Inktober Day 1: Gargoyle

A cold chill brushes my skin, looking for a way into my body like a skilled lock-picker. It cannot get in. I like the cold. It makes it harder for the cops to get to me. Makes their joints rusty. Melting into the shadows, I cut back into a narrow alleyway, jumping over a trash bin. I accidentally kick over a can. 

“Watch it, do you wanna make me trip?” Juan, my accomplice, says behind me. “I’m holding the gargoyle, remember?” 

“Yeah, yeah, got it,” I mumble, squinting into the alley across the fog that has set in. A group of teens, walking drunkly, is approaching. “Where is Kyle, anyway?” 

“No idea. Disappeared after the thing with the cats.” 

“They went over there!” The cops say in the distance. A flashlight lights up the alleyway, and we duck behind a crate. The teenagers pass. The footsteps of the cops get closer. 

“They shouldn’t be far,” one of them says. “Hey, what are you guys doing here?” 

“We were having so much funnn,” one of the people in the group of drunk people says. “You ruined it, you… pig ramen ball!” They start laughing. 

I resume sprinting. 


The buildings are a blur, the fog clouding my vision. Juan follows me, hurdling piles of trash and cardboard boxes. Eventually we get out of the alley. Streetlights stream in, the buzz of chatter and the distant tune of a street-performing trumpeter. Despite the cold, thousands of people bustle around, edging into the mall a stone’s throw away.

Did something happen to Kyle? I wonder as I liquify into the crowds. Kyle. Smiles, lemonade, coconut ice-cream, sunflowers, naps on the deck. He never disappears without notifying us first.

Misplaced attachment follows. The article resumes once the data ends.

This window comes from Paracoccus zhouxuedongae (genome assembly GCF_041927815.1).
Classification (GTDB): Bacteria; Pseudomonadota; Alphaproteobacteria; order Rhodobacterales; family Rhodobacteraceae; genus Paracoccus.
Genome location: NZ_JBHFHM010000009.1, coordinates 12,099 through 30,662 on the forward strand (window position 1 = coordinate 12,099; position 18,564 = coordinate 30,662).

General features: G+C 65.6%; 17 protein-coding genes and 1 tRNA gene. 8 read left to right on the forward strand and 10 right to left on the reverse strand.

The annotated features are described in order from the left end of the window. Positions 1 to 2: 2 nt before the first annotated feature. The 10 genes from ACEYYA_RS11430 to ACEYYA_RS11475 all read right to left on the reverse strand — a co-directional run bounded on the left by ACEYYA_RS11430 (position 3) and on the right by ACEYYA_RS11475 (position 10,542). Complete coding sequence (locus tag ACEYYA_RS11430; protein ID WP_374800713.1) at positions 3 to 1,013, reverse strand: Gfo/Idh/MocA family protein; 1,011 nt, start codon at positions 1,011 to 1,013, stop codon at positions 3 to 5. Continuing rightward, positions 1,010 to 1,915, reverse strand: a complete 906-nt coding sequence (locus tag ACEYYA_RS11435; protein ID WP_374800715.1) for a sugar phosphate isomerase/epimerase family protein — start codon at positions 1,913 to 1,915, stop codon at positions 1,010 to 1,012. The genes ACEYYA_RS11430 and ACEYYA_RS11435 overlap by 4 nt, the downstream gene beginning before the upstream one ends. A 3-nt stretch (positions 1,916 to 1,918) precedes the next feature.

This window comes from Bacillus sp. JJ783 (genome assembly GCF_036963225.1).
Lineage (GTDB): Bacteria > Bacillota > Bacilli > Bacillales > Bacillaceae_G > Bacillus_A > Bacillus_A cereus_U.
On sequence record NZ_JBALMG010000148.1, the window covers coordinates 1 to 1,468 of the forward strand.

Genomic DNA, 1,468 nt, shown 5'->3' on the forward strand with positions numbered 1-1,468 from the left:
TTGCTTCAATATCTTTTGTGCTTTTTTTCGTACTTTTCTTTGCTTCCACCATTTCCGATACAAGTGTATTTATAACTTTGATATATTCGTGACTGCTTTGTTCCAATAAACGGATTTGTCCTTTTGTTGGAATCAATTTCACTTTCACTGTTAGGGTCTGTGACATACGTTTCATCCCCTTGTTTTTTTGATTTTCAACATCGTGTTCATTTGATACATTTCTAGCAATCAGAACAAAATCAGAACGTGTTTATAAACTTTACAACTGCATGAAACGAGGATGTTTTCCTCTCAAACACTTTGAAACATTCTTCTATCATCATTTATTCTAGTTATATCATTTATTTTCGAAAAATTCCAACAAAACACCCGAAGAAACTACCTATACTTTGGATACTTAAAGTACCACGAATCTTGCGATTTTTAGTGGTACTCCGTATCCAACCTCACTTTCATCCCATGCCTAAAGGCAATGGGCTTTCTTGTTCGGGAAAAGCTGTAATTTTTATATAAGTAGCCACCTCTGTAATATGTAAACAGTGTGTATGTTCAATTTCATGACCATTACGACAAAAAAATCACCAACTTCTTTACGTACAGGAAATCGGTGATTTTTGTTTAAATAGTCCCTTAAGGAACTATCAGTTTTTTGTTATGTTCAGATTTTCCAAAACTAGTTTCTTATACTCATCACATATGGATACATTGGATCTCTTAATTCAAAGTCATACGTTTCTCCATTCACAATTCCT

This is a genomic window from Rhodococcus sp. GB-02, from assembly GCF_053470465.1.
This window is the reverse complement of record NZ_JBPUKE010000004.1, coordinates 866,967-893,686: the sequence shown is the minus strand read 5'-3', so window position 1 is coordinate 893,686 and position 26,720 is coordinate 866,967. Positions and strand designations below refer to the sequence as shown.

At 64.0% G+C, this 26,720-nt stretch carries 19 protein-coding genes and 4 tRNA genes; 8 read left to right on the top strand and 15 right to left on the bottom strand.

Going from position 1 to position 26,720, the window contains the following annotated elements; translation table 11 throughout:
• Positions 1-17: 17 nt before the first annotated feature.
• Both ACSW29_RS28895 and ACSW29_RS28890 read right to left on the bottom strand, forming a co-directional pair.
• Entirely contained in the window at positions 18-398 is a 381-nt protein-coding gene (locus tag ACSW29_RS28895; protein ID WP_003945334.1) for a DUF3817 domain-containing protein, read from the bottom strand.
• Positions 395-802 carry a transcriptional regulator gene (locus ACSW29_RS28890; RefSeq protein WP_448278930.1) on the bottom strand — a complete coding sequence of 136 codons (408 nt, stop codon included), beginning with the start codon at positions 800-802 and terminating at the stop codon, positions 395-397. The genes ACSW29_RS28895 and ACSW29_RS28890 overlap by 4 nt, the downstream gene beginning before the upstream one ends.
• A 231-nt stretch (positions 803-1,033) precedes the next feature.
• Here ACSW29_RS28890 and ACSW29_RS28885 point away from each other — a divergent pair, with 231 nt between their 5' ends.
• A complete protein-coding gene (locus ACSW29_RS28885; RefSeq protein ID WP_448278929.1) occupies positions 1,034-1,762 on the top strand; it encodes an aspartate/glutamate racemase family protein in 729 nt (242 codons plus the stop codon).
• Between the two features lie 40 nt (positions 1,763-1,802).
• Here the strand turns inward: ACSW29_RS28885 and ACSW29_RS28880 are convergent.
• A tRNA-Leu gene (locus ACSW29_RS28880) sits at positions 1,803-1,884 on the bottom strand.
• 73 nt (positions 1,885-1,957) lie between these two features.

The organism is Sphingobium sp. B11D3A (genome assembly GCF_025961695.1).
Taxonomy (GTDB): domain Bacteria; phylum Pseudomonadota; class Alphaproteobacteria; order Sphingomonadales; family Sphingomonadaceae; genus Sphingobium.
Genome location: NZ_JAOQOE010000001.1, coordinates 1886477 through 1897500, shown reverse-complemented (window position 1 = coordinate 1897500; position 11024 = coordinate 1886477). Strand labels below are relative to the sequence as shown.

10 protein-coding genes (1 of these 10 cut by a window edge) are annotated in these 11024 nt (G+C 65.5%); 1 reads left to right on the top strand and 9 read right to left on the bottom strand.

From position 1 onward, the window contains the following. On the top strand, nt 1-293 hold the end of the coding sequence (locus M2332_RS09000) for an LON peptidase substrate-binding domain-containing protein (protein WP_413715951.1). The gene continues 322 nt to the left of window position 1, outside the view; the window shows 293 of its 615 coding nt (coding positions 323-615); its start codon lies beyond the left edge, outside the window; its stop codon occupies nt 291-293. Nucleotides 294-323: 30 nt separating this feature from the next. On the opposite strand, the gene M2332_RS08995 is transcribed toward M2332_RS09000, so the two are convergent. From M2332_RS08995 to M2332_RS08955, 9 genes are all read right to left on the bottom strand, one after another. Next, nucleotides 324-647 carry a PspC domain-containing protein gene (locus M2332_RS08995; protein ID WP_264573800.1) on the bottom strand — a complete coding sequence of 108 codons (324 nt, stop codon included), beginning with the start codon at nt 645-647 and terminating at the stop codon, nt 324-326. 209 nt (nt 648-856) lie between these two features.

“He’s ‘aight,” Juan says in his rich Spanish accent, into my ear. “Keep going. Don’t look back.” 

Remember the gargoyle, I whisper to myself. Pure gold. Diamond eyes. Platinum sheen. Cash. 

We dig through the crowd like miners in a cave. Except we already have the diamond. 

Our heads lowered, we cut into the mall, past food revenues and bustling people, dashing up the escalator. I risk a glance back to see the cops running for us. They see us. And they have backup.

I’m used to Kyle always showing up at the last moment, with a genius solution. Now when I look up, he’s there. His grin, the smell of lemons in his cologne —stupid boy, always used some of his share to buy some cologne—, his hand reached up to mine. 

I grab it. A metal cuff clasps over my wrists. Juan gets shoved forward by a cop behind him and another one dashes him against the ground, retrieving the gargoyle. I look up, my vision clouding, at Kyle. He’s shaking a police man’s hand, grinning. 

“Why?” I gasp. 

“You never really knew me,” Kyle says. 

A cold chill grasps my skin, looking for a way into my body like a skilled lock-picker. This time it invades. 


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